These two oil paintings by an unknown artist are rare examples of portraits of Louisianans from the French colonial period. There are no known artists who worked in New Orleans before the late eighteenth century, so these portraits were probably painted in France or Canada. The subject of the first portrait, Pierre Denis de la Ronde, was born in Quebec City, Canada, on November 11, 1726, the son of Louis Denis de la Ronde and Marie Louise Chartier de Lotbinière. In 1744 Pierre Denis was a second ensign in the Infantry of the Marine in Louisiana. In 1746 he was enseign en pied (a junior officer) stationed in Natchitoches, Louisiana. De la Ronde, who retired as a lieutenant, settled in New Orleans sometime after 1755. He became a sugar planter in the vicinity of what is now known as the Chalmette Battlefield, and he was one of eight syndics selected to take part in the deliberations of the Superior Council, the judicial body for French Louisiana. In 1756 de la Ronde married Marie Madeleine Broutin, daughter of Madeleine Marguerite Lemaire Broutin and Ignace François Broutin, the architect and royal engineer who assisted in the planning of the original French settlement of New Orleans. The de la Rondes had several children, including Louise (born 1758), who married philanthropist Don Andrés Almonaster y Rojas, and Pierre Denis (born 1762), who led the Louisiana Militia at the Battle of New Orleans. It was on the de la Ronde property that some of the major action of the battle took place. The elder Pierre Denis de la Ronde was made a knight in the Military Order of St. Louis. He died on May 7, 1772, and is interred in St. Louis Cemetery No. 2; his wife died soon thereafter.


Creole in a Red Headdress ca. 1840; oil on canvas by Jacques Guillaume Lucien Amans, painter The Historic New Orleans Collection, 2010.0306 acquisition made possible by the Diana Helis Henry Art Fund of The Helis Foundation, in memory of Charles A. Snyder

The artist Jacques Guillaume Lucien Amans (1801–1888) was born in the Netherlands and educated in France. He first arrived in Louisiana around 1836 on the same ship as French artist Jean-Joseph Vaudechamp. Both artists would establish reputations in New Orleans and paint portraits of wealthy citizens of European heritage. Amans opened a studio on Royal Street in New Orleans in 1837 and continued to work seasonally in the city for two decades. Unlike Vaudechamp, who returned to Paris each summer, Amans married a local woman and purchased a sugar plantation on Bayou Lafourche. Although he returned to Paris occasionally during the summers, he often stayed at his plantation in the country. In 1856 Amans sold his Louisiana plantation and returned permanently to France. The unidentified sitter of Creole in a Red Headdress fascinates the viewer with a direct and seductive stare. The portrait certainly could have been painted in New Orleans, but there is yet no information to confirm whether the sitter resided in France or Louisiana. The subject’s pose, which obscures details of the body, along with the androgynous features, create intrigue—what is the gender? Unless the portrait depicts someone in costume, the white off-the-shoulder peasant blouse, brown skirt, and headdress or tignon suggest a woman of the working class, whether free or slave. The 1840 census for New Orleans lists one slave living in Amans’s household, a female under twenty-three years of age, but there is no evidence that this sitter is that young woman. The initials E. D., which appear in uppercase block letters in the neckline of the blouse, may be a clue to the sitter’s identity.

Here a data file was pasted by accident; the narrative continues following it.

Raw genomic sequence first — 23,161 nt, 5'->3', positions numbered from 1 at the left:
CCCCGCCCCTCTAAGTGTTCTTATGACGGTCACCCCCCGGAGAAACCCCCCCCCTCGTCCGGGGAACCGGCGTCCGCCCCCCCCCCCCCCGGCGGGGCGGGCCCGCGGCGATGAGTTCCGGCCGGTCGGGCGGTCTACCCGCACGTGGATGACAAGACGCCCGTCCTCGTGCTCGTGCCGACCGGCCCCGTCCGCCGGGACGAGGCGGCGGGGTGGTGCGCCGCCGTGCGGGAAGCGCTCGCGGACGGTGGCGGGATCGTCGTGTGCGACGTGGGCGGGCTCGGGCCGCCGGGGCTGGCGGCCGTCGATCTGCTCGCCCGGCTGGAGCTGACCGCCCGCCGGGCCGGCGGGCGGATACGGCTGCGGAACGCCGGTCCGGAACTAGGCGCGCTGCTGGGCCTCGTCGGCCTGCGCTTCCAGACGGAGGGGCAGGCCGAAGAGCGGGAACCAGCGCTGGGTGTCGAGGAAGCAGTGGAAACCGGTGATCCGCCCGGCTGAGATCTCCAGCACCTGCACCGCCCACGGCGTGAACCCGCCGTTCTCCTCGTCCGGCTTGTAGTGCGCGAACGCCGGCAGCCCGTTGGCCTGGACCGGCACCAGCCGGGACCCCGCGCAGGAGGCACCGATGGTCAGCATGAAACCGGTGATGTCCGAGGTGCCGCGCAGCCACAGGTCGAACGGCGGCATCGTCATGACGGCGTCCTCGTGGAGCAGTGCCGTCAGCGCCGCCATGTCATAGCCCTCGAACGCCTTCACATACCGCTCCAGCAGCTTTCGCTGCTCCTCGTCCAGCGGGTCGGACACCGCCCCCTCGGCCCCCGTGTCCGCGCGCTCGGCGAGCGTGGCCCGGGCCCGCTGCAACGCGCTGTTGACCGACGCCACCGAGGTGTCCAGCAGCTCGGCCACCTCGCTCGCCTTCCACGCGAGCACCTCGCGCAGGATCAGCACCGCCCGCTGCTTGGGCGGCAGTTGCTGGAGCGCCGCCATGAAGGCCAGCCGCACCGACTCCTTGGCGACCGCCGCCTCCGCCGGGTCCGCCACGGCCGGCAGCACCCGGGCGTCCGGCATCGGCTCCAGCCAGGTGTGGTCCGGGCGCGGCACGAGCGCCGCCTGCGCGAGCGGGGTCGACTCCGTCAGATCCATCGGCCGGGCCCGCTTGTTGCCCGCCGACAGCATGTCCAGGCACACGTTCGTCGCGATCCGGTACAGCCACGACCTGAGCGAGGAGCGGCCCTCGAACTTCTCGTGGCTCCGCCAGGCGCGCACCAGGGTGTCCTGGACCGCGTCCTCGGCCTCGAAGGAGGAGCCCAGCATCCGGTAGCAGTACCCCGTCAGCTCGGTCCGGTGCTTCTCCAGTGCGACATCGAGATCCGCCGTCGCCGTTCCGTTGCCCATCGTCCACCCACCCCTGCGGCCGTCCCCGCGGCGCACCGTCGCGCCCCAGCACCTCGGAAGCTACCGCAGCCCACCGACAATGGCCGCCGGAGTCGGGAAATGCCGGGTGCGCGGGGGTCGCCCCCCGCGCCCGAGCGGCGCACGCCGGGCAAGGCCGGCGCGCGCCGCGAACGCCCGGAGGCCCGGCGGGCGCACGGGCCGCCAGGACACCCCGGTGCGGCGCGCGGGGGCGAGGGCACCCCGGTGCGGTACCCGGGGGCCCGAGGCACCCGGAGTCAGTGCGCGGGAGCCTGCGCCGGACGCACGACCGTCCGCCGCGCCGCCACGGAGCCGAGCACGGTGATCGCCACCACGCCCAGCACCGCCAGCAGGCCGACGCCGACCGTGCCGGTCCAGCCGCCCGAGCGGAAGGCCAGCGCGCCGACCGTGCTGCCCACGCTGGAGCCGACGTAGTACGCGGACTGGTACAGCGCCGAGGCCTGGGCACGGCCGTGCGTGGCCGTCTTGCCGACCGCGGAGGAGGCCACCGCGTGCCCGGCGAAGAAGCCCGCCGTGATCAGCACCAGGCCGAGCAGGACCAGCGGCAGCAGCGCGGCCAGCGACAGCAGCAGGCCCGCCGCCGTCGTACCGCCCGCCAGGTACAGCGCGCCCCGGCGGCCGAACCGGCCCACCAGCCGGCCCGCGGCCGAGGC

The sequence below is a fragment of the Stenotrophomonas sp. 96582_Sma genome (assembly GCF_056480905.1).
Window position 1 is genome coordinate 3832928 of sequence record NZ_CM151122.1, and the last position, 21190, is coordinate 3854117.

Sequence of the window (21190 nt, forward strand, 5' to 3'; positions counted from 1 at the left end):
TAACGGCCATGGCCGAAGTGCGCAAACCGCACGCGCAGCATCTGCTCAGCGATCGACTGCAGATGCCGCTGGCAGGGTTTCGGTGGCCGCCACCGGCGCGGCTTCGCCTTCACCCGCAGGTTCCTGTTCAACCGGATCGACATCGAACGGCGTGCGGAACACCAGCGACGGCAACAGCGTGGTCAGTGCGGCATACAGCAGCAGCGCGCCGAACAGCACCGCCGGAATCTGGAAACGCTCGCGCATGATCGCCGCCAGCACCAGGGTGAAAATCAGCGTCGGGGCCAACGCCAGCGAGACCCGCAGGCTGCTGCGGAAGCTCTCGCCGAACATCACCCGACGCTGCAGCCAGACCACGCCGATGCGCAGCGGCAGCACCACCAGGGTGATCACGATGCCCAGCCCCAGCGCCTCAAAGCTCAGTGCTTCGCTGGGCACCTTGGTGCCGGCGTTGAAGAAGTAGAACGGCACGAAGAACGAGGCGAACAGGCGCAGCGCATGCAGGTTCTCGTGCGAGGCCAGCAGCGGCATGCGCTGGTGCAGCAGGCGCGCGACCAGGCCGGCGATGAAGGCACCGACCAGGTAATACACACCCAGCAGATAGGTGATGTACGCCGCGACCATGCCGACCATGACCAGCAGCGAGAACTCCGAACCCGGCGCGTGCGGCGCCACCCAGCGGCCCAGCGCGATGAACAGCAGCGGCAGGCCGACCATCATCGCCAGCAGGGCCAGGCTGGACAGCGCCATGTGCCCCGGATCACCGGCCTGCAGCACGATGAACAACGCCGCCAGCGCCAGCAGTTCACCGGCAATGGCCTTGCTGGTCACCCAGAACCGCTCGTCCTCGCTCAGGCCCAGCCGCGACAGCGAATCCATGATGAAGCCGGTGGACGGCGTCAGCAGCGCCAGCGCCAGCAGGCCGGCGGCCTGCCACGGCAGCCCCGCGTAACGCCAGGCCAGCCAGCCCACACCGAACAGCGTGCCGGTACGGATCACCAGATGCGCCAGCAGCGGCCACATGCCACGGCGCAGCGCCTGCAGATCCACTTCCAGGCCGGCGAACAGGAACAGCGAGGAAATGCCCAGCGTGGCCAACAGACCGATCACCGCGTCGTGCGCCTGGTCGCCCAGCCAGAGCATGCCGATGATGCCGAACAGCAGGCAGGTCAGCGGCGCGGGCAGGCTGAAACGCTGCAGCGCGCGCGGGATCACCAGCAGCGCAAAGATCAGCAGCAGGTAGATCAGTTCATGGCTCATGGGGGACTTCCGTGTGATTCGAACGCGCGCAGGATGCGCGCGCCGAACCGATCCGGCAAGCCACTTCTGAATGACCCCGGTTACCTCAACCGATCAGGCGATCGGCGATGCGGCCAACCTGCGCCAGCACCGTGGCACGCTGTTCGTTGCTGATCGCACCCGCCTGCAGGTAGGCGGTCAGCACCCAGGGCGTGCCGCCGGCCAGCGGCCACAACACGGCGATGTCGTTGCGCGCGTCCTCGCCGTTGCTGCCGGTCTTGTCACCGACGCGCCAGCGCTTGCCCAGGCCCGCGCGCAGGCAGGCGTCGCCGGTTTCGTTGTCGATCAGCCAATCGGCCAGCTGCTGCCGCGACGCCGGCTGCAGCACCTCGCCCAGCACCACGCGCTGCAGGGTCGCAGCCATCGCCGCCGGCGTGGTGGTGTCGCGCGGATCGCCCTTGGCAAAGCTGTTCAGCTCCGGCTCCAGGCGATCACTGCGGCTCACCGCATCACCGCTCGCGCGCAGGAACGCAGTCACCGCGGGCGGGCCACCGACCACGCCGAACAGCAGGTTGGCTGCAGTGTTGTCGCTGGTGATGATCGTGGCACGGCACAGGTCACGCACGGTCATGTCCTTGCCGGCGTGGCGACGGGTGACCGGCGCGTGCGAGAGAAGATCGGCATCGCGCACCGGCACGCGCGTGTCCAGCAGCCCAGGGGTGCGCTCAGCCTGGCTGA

F. H. Hatch Presentation Silver Service between 1858 and 1861; coin silver by Terfloth and Küchler, silversmith The Historic New Orleans Collection, 2008.0329.2.1–7 acquisition made possible by the Diana Helis Henry Art Fund of The Helis Foundation and the Laussat Society of The Historic New Orleans Collection

Francis Hanson Hatch, a legislator from St. Helena Parish, was appointed collector of customs for the Port of New Orleans by President James Buchanan in 1857. This spectacular coffee and tea service was produced as a gift for Hatch in 1861. It was made in New Orleans by the firm of Terfloth and Küchler, which operated between 1858 and 1866. Both partners, Bernard Terfloth and Christopf Christian Küchler, were German immigrants. Scholars H. Parrott Bacot and Carey Mackie described the service in their article for The Historic New Orleans Collection’s Quarterly as “characterized by the most contemporary illustrative iconography of all known examples of New Orleans–made presentation silver.” The service includes a coffee pot, a teapot, a hot-water pot, a sugar bowl, a creamer, a waste bowl, and a monumental tray produced of coin silver. The two-handled oval tray features an engraved view of the US Custom House taken from an 1848 drawing by Thomas K. Wharton, architect and construction supervisor. The building, which still stands near the foot of Canal Street and occupies an entire square block, is an impressive example of Egyptian revival architecture. Below the engraving on the tray, an inscription reads: “Presented to /F. H. Hatch /Collector of the Port of New Orleans /By his Friends in the Custom House /May 1st 1861.” The flag to the left of the inscription represents the one-star banner of the Republic of Louisiana, established on January 26, 1861, when the state seceded. The republic lasted only until Louisiana joined the Confederate States of America, on March 21, 1861. The flag to the right is the first national Confederate flag, which also flies over the Custom House in the engraving. Louisiana had joined the Confederacy by the time the service was presented to Hatch. Both sides of each piece of hollowware—with the exception of the creamer—are decorated with repoussé and chased scenes illustrating the commerce of Louisiana. Representative examples of Louisiana flora in the form of an orange, a kumquat, a sunflower, a pecan, acorns, and a fig serve as finials atop the individual lids.